Build a Social Media Website with Django - Feed App Backend

Build a Social Media Website with Django - Feed App Backend

Learn Django by doing some practical project - Build a Social Media Website with Django. In this part, we will focus on building the Feed App and all its models related to Likes, Comments, posts and all the relevant forms and views.

In this part, we will focus on building the Feed App and all its models related to Likes, Comments, posts and all the relevant forms and views.

So, in the 2nd part and the 3rd part of the tutorial series, we have discussed Users app backend and its templates respectively.

So, in this part (the 4th one), we will start discussing Feed app. In this part, we will focus on the backend of Feed app (models, views, forms etc) and we will discuss templates of Feed app in the next part.

Before moving forward, I want to make sure that you have read all the previous parts of the series otherwise it would not make much sense reading this one, though you can if you want to focus on specific details only rather than the complete website.

As I mentioned in previous parts, I won’t be going in details about various terms as it would make it too long. I would focus on the main aspects of the code rather than indulging in simple terms.

To better understand everything, you should be familiar with Django terms. Hopefully, you would be familiar with them from 2nd part of the series but still, if you have doubts, Django official website is a good place to learn about them.

So, let’s go ahead and build the Feed app we created in the first part of the tutorial. We will start by creating the models first.

models.py

In this python file, we will define our models. As you might already know, models are defined to tell Django what to save in the database and to define the relationship between different models and what characteristics they have.

To learn more about Django models, do visit this amazing tutorial on models by Mozilla Developers. It talks about models in depth.

After you are comfortable with how models work, you can proceed to make models for our social media website.

So, in this Feed app, we will have three models — one for posts, one for comments and the last one for likes.

So, as usual, we will have to import various items first up. These would include the default Django User model and timezone.

So, let’s have a look at our first model — Post model. It will have five parameters:-

  1. description — This is the part of the post where the user would put a small description relevant to the picture he is posting. It is optional since we do not want to force the user to put a description. It has a maximum length of 255 characters and is a CharField.
  2. pic — This is the most important part of the post — the picture. Users will upload a picture of their choice for uploading. It would be saved in the file path mentioned. It uses an ImageField.
  3. date_posted — It will use the DateTimeField of Django and will set the timestamp to each post. We will use the default time as the current time.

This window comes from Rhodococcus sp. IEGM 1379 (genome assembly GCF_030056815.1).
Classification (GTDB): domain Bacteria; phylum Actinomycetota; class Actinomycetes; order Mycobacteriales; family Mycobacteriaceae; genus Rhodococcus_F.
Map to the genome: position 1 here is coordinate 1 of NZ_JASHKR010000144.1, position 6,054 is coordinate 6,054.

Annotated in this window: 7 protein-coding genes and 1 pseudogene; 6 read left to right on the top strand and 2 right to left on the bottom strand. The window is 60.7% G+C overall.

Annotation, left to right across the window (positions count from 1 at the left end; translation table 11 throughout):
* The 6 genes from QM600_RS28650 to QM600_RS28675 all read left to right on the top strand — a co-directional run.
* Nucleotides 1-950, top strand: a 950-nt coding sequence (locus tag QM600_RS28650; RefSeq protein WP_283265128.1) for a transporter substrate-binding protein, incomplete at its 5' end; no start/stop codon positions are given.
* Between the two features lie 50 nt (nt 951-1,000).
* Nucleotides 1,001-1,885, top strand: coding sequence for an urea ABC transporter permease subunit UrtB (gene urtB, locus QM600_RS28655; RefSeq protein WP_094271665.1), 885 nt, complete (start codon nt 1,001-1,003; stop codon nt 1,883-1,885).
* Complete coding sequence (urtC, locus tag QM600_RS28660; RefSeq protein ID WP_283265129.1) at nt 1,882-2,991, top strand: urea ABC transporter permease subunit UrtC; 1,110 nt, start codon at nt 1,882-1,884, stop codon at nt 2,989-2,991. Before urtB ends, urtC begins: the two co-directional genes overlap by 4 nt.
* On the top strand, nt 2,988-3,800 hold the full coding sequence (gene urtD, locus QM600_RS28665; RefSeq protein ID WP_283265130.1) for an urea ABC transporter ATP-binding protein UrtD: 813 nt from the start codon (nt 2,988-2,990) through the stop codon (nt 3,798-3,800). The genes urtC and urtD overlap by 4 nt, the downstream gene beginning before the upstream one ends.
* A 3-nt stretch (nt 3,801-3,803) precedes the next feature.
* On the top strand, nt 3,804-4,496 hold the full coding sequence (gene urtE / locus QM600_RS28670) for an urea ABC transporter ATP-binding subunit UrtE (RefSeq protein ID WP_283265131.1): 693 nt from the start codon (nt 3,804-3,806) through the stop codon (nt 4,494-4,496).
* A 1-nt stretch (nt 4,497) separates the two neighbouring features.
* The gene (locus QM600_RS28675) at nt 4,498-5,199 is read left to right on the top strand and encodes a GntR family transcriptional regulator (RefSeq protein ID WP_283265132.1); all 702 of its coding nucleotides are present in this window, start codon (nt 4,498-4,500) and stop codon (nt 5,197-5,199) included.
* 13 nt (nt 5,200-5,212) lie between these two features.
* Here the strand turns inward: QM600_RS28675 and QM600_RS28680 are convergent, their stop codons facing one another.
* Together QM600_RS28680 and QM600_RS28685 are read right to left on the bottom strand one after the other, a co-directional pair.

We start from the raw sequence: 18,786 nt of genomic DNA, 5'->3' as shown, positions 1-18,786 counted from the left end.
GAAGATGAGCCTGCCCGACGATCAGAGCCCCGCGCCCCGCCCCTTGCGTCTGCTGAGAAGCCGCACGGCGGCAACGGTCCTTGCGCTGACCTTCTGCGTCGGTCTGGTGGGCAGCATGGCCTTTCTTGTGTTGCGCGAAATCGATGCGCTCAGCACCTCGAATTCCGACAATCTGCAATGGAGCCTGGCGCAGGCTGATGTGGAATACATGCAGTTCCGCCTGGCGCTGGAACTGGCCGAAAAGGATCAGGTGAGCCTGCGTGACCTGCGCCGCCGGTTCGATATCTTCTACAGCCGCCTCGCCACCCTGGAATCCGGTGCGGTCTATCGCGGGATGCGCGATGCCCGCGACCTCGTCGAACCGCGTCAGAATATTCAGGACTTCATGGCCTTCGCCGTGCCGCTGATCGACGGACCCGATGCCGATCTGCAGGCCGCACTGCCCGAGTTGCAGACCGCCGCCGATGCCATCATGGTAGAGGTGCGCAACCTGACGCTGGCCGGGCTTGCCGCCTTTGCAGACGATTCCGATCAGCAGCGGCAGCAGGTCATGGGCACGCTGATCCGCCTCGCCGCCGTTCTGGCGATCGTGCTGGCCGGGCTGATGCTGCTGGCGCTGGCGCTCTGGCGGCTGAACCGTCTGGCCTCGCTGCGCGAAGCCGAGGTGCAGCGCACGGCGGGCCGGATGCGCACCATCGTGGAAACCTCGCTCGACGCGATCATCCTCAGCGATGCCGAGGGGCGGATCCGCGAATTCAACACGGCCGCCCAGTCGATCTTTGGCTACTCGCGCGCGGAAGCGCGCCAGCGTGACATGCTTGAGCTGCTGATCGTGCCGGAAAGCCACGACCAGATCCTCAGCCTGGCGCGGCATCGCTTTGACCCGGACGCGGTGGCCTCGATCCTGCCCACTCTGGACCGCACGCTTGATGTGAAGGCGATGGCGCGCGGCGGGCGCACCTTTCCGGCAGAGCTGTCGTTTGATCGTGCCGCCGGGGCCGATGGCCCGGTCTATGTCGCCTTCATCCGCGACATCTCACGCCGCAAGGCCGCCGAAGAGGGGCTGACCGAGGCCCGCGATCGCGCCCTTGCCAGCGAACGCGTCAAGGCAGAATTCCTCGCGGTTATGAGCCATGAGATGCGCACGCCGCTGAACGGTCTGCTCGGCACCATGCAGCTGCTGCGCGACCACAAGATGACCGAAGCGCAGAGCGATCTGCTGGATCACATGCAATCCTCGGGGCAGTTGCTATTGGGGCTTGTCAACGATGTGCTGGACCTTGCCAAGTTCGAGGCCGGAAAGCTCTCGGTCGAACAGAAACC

4. user_name — This is a ForeignKey relationship. It is a Many to One relationship since a user can have many posts but a post can only belong to one user. When the user is deleted, the post will be deleted too as evidenced by the usage of _on_delete=models.CASCADE. _It links up the post with the User model.
  5. tags — This is used to take in relevant tags for the post. It can be left blank and is of the maximum of 100 characters. Tags can help to search for relevant posts.

Next, we describe the_ str_ which decides how Django will show our model in the admin panel. We have set it to show the description as the Query object.

We also define the _get_absolute_url _to get the absolute URL for that post.

Next, we have the Comments model. It has four parameters:-

  1. post — This is a foreign key which connects the post and comment. A comment can be for a single post but a single post can have multiple comments. Deletion of the post will delete the comments too.
  2. username — This is a foreign key which relates a comment to the user. When the user is deleted, the comment will also be deleted.
  3. comment — This is the CharField which will hold the relevant comment. It has a maximum character limit of 255 characters.
  4. comment_date — It will use the DateTimeField of Django and will set the timestamp to each comment. We will use the default time as the current time.

Next up, we have our final model — *Likes. *It has two parameters:-

  1. user — It represents the user who has liked the post. Deleting the user deletes the like.
  2. post — It is the post on which the like is given. Deleting the post deletes all its likes too.

So, this sums up our models.py file. Let’s have a look at the code:

from django.db import models
from django.contrib.auth.models import User
from django.urls import reverse
from django.utils import timezone

class Post(models.Model):
    description = models.CharField(max_length=255, blank=True)
    pic = models.ImageField(upload_to='path/to/img')
    date_posted = models.DateTimeField(default=timezone.now)
    user_name = models.ForeignKey(User, on_delete=models.CASCADE)
    tags = models.CharField(max_length=100, blank=True)

    def __str__(self):
        return self.description

    def get_absolute_url(self):
        return reverse('post-detail', kwargs={'pk': self.pk})

class Comments(models.Model):
    post = models.ForeignKey(Post, related_name='details', on_delete=models.CASCADE)
    username = models.ForeignKey(User, related_name='details', on_delete=models.CASCADE)
    comment = models.CharField(max_length=255)
    comment_date = models.DateTimeField(default=timezone.now)

class Like(models.Model):
    user = models.ForeignKey(User, related_name='likes', on_delete=models.CASCADE)
    post = models.ForeignKey(Post, related_name='likes', on_delete=models.CASCADE)

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